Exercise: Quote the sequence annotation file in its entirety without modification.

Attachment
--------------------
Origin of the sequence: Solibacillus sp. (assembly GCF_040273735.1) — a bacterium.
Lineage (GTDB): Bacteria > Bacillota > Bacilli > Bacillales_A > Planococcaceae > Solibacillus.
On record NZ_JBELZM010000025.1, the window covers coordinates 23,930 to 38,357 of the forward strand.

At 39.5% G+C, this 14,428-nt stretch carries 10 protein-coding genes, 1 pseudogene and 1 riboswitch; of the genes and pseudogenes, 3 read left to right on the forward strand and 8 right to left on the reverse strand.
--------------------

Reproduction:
Origin of the sequence: Solibacillus sp. (assembly GCF_040273735.1) — a bacterium.
Lineage (GTDB): Bacteria > Bacillota > Bacilli > Bacillales_A > Planococcaceae > Solibacillus.
On record NZ_JBELZM010000025.1, the window covers coordinates 23,930 to 38,357 of the forward strand.

At 39.5% G+C, this 14,428-nt stretch carries 10 protein-coding genes, 1 pseudogene and 1 riboswitch; of the genes and pseudogenes, 3 read left to right on the forward strand and 8 right to left on the reverse strand.